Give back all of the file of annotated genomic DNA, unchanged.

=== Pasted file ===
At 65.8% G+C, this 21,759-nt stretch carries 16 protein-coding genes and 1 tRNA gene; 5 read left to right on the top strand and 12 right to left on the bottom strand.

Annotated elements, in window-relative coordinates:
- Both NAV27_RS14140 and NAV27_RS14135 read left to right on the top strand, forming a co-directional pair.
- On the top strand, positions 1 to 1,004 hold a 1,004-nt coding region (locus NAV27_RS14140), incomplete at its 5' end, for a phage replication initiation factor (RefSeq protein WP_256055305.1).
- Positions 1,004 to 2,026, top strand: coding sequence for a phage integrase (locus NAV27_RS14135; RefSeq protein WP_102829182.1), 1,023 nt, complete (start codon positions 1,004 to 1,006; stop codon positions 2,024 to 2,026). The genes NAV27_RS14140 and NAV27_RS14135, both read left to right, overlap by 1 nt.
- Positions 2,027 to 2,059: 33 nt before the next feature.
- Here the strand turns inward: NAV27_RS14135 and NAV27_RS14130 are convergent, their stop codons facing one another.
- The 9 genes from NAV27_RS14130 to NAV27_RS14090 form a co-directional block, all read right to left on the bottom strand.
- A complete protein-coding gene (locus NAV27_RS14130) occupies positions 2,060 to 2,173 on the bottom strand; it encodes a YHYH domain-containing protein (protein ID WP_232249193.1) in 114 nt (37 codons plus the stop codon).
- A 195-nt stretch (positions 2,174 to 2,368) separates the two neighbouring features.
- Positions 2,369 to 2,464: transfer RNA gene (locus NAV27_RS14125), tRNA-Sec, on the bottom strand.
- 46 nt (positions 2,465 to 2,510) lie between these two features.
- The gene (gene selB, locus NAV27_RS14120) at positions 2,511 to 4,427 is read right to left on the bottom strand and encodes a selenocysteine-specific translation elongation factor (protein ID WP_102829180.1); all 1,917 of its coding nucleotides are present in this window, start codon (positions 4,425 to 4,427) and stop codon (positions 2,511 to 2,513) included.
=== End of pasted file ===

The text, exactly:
At 65.8% G+C, this 21,759-nt stretch carries 16 protein-coding genes and 1 tRNA gene; 5 read left to right on the top strand and 12 right to left on the bottom strand.

Annotated elements, in window-relative coordinates:
- Both NAV27_RS14140 and NAV27_RS14135 read left to right on the top strand, forming a co-directional pair.
- On the top strand, positions 1 to 1,004 hold a 1,004-nt coding region (locus NAV27_RS14140), incomplete at its 5' end, for a phage replication initiation factor (RefSeq protein WP_256055305.1).
- Positions 1,004 to 2,026, top strand: coding sequence for a phage integrase (locus NAV27_RS14135; RefSeq protein WP_102829182.1), 1,023 nt, complete (start codon positions 1,004 to 1,006; stop codon positions 2,024 to 2,026). The genes NAV27_RS14140 and NAV27_RS14135, both read left to right, overlap by 1 nt.
- Positions 2,027 to 2,059: 33 nt before the next feature.
- Here the strand turns inward: NAV27_RS14135 and NAV27_RS14130 are convergent, their stop codons facing one another.
- The 9 genes from NAV27_RS14130 to NAV27_RS14090 form a co-directional block, all read right to left on the bottom strand.
- A complete protein-coding gene (locus NAV27_RS14130) occupies positions 2,060 to 2,173 on the bottom strand; it encodes a YHYH domain-containing protein (protein ID WP_232249193.1) in 114 nt (37 codons plus the stop codon).
- A 195-nt stretch (positions 2,174 to 2,368) separates the two neighbouring features.
- Positions 2,369 to 2,464: transfer RNA gene (locus NAV27_RS14125), tRNA-Sec, on the bottom strand.
- 46 nt (positions 2,465 to 2,510) lie between these two features.
- The gene (gene selB, locus NAV27_RS14120) at positions 2,511 to 4,427 is read right to left on the bottom strand and encodes a selenocysteine-specific translation elongation factor (protein ID WP_102829180.1); all 1,917 of its coding nucleotides are present in this window, start codon (positions 4,425 to 4,427) and stop codon (positions 2,511 to 2,513) included.